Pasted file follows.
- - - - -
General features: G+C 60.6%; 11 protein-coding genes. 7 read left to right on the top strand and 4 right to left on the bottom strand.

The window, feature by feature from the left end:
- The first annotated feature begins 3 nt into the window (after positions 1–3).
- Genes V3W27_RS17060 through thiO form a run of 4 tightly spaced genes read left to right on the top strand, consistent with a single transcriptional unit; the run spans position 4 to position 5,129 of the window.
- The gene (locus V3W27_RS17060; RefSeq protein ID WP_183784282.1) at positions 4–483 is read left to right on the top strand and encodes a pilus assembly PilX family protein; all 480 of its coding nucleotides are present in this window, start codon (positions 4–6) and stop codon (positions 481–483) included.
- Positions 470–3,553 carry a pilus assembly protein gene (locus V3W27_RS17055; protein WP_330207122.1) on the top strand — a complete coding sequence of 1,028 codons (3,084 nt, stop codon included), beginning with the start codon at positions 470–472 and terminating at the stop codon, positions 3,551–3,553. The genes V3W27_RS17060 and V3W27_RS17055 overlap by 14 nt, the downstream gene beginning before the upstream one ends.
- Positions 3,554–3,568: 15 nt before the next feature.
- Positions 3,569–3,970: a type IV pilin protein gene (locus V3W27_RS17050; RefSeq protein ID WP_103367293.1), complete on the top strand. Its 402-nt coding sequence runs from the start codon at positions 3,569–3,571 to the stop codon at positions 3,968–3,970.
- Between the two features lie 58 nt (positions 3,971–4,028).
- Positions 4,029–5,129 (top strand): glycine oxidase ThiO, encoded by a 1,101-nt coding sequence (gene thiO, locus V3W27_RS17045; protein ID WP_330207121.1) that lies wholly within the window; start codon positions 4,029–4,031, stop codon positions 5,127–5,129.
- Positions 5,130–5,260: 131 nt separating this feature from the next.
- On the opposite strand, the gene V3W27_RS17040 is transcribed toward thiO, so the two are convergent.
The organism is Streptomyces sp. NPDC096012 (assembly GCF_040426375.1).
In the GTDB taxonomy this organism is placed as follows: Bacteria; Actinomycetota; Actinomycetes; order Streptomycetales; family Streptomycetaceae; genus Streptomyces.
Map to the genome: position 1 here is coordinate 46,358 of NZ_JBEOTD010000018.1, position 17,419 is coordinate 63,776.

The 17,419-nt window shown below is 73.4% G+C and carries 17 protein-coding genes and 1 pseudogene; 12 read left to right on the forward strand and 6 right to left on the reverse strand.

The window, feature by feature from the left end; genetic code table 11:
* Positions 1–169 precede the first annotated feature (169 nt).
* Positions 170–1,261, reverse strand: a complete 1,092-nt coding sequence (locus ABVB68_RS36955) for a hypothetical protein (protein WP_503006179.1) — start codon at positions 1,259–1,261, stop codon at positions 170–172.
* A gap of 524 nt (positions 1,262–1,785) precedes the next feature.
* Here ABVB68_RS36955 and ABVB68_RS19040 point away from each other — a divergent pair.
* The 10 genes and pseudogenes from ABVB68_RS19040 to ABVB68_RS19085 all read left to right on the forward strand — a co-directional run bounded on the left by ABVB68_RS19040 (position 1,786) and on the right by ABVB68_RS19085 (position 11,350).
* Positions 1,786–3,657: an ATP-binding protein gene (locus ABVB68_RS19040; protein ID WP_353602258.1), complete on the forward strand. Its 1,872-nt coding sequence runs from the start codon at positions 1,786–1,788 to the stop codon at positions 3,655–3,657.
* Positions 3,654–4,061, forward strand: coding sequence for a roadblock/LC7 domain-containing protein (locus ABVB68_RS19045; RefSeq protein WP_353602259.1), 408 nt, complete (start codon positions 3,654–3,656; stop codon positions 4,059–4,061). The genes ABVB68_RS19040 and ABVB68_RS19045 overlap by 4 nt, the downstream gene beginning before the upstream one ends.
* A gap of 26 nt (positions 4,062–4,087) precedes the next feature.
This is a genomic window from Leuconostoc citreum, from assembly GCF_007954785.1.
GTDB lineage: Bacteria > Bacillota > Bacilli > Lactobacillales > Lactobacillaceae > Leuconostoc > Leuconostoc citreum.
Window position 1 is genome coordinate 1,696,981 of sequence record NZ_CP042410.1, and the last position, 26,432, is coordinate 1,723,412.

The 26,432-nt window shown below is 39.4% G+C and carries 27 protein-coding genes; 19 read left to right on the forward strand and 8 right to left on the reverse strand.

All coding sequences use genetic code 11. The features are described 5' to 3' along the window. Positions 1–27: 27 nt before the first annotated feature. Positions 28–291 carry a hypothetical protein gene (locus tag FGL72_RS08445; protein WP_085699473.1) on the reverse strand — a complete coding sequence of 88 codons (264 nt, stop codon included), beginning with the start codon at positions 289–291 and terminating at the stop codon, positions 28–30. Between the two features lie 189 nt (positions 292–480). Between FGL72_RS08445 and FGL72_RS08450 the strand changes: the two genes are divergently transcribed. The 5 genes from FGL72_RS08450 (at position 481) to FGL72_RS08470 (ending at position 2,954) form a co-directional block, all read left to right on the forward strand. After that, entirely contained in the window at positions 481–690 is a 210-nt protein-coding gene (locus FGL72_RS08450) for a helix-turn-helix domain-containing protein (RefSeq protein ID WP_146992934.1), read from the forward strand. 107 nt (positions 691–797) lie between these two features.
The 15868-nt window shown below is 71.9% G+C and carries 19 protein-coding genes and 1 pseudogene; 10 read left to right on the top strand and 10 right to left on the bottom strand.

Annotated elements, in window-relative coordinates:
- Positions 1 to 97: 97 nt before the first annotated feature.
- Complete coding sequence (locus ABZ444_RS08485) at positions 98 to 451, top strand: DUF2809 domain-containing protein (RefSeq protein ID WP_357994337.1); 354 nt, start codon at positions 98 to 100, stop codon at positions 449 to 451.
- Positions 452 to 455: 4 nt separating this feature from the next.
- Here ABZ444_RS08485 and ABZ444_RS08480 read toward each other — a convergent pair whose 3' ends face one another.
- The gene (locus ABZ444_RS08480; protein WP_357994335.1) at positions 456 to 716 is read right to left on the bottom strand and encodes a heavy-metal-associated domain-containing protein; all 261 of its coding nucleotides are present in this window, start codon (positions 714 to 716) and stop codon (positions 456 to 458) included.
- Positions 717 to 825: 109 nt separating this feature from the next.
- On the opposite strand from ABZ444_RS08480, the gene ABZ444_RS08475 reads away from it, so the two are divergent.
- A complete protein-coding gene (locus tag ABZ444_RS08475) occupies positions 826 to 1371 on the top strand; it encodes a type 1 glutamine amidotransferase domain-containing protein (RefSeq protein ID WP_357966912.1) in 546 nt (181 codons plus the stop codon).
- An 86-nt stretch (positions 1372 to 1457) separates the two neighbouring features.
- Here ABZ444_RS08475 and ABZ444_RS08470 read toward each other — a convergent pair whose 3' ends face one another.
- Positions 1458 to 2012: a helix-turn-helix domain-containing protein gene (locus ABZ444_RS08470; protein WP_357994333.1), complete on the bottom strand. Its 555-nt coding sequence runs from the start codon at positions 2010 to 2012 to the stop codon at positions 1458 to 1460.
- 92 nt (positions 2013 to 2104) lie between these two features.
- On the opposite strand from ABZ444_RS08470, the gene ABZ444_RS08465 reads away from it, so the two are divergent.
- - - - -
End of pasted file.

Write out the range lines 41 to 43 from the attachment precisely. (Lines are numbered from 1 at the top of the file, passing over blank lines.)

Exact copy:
- An 86-nt stretch (positions 1372 to 1457) separates the two neighbouring features.
- Here ABZ444_RS08475 and ABZ444_RS08470 read toward each other — a convergent pair whose 3' ends face one another.
- Positions 1458 to 2012: a helix-turn-helix domain-containing protein gene (locus ABZ444_RS08470; protein WP_357994333.1), complete on the bottom strand. Its 555-nt coding sequence runs from the start codon at positions 2010 to 2012 to the stop codon at positions 1458 to 1460.